A model sits in a chair wearing a flowing veil as makeup artist Lexi Tyrrell swirls around her, gently dabbing her face with a sponge while breaking down the best and worst times of day for lighting.
“What we do is focus solely on how the pictures are going to look,” she told two students sitting nearby, scribbling notes on a legal pad. “These are the one thing from her wedding day that she will have for the rest of her life.”
Tyrrell is an instructor at Faces Etc of MN, a professional makeup school in south Minneapolis.
It’s one of only a few schools in the state that trains people who want to get into makeup artistry but aren’t interested in full-blown cosmetology school, where students also have to learn other skills such as skin care and waxing. Many of the school’s hundreds of alumni work as freelance makeup artists and do on-site services for brides on their wedding day.
But they now say that work is being threatened under a new interpretation of state law that’s already put some freelancers out of business.
Last December, the Minnesota Board of Cosmetology, a state board that handles licensing and salon inspections, issued a bulletin that said anyone getting paid to do freelance hair and makeup for special events would need the same license as a manager of a salon, which requires thousands of hours of training in cosmetology. The freelancers would also need a special events permit, according to the board.
Since then, the board has sent cease-and-desist letters to makeup freelancers who don’t comply and fined others thousands of dollars.
“Some of our alumni were, what the board said, running an illegal salon,” said Debbie Carlson, who opened Faces Etc in 2007. “Our students, we tell them, you’re self employed, you’re not a store front, you’re not a salon, you can’t have people come to you. You go to them.”
Carlson and a group of other freelance hair and makeup artists have filed a complaint against the board in hopes of stopping the new regulations. The Minnesota Board of Cosmetology issued a statement saying it is aware of the complaint but declined further comment.
Attorney John Ella said others who do the same work don’t have to follow the new rules, including people who apply makeup behind counters at department stores. There’s also a loophole for people doing hair and makeup for a photoshoot, a television or film production or a play.
He said if the board had concerns about safety and training, they’d hold everyone applying for the services to the same standard.
“You don’t have to be licensed to do hair or apply makeup for a bridal magazine, but you do for a bride,” said Ella. “The basis for our claim is in part in the state and federal Constitution, under the Equal Protection Clause, there has to be a rational basis for government regulation, and we don’t think there is here, especially when you look at the many exceptions for people doing the exact same thing.”
The new restrictions come as demand for on-site wedding makeup and hair styling has boomed. Most brides don’t go into a salon on the day of their wedding any more, said Carlson, adding that they expect hair and makeup services at their venue.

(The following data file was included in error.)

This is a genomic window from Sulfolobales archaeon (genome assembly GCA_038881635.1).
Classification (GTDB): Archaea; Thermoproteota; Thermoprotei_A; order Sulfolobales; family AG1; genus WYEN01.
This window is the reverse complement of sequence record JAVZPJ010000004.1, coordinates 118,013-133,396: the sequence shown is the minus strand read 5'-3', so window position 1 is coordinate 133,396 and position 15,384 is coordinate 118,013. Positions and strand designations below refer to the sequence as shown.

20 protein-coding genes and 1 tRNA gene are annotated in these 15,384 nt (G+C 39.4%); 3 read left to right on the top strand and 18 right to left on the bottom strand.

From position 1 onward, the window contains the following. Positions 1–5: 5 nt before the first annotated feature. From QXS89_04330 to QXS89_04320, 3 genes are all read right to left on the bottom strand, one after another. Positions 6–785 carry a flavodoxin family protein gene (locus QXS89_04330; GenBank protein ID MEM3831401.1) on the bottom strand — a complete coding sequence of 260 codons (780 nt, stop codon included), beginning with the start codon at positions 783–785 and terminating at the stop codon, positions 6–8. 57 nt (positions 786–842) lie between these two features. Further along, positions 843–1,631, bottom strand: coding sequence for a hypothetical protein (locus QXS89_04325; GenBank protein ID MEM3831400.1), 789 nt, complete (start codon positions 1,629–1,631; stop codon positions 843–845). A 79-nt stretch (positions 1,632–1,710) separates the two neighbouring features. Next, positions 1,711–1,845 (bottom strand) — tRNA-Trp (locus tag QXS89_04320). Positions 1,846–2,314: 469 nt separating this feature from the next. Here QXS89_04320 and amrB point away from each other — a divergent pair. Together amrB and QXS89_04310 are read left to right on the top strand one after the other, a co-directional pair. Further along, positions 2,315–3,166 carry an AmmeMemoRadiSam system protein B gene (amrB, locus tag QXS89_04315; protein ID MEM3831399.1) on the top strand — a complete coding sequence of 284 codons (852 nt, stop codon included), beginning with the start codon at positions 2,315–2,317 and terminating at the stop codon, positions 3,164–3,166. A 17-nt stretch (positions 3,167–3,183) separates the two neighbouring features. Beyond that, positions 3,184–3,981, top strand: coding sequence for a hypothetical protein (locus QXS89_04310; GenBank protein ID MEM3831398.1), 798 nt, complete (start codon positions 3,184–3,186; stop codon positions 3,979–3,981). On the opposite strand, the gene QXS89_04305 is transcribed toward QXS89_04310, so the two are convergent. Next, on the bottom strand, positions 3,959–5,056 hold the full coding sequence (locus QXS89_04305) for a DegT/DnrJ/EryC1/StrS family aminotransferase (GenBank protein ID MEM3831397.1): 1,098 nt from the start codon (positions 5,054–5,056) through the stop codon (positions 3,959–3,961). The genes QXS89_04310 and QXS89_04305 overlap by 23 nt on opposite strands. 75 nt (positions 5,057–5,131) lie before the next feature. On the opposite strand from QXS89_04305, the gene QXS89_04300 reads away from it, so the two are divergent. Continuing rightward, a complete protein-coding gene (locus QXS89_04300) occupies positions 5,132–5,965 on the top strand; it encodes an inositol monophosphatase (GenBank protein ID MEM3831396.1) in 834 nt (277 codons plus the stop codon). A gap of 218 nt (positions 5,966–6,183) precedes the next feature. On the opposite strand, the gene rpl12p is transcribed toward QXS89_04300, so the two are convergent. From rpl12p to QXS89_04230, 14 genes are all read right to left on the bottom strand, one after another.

Freelancers recently started organizing to push back on the new rules and estimate there are at least a thousand wedding and special event hair and makeup businesses operating around the state. Many think the board, which is made up of licensed cosmetologists and representatives from cosmetology schools, is trying to cash in on their growing business and others. The board has also recently tried to step up licensing and permitting on things such as hair braiding and eyelash extensions.
“It’s pure greed,” said Amy Reed, a freelance makeup artist who has stopped posting publicly about her wedding services for fear of getting fined or shut down. “They’re letting everyone else go out and do makeup, if you’re at a retail beauty counter, the Mary Kay lady, anyone else can be going out doing it, but they want the bridal business in their pocket.”
To become a licensed cosmetologist in Minnesota, many pay tens of thousands of dollars for training in everything from cosmetic hair, skin and nail care.
Ellyn Shun, a freelance makeup artist from Minnetonka, said she was only interested in doing makeup, which many programs don’t offer extensive training on.
“Just because I don’t have a passion to cut and style hair, or do hair and nails and facials, I’m pigeonholed to not be able to do anything,” she said. “It’s not fair in an industry that’s so broad and booming, people should have the right and opportunity to pursue that little niche and not do all or nothing.”
The freelancers hope the lawsuit will prompt the board to dial back or eliminate the new requirements, but if not, they’re also pushing for a change in state law.
Sen. Karin Housley, R-St. Mary’s Point, heard about the issue earlier this year after a constituent was put out of business by the new rules and another lost thousands of dollars in referrals.
She’s authored a bill to make the law clear that they don’t need that level of licensing. She wants quick action bill when the Legislature reconvenes in February.
“They changed the way they interpreted the law,” she said. “I’m going to make it clear that they can interpret it any way they want, but not for freelance hair and makeup stylists.”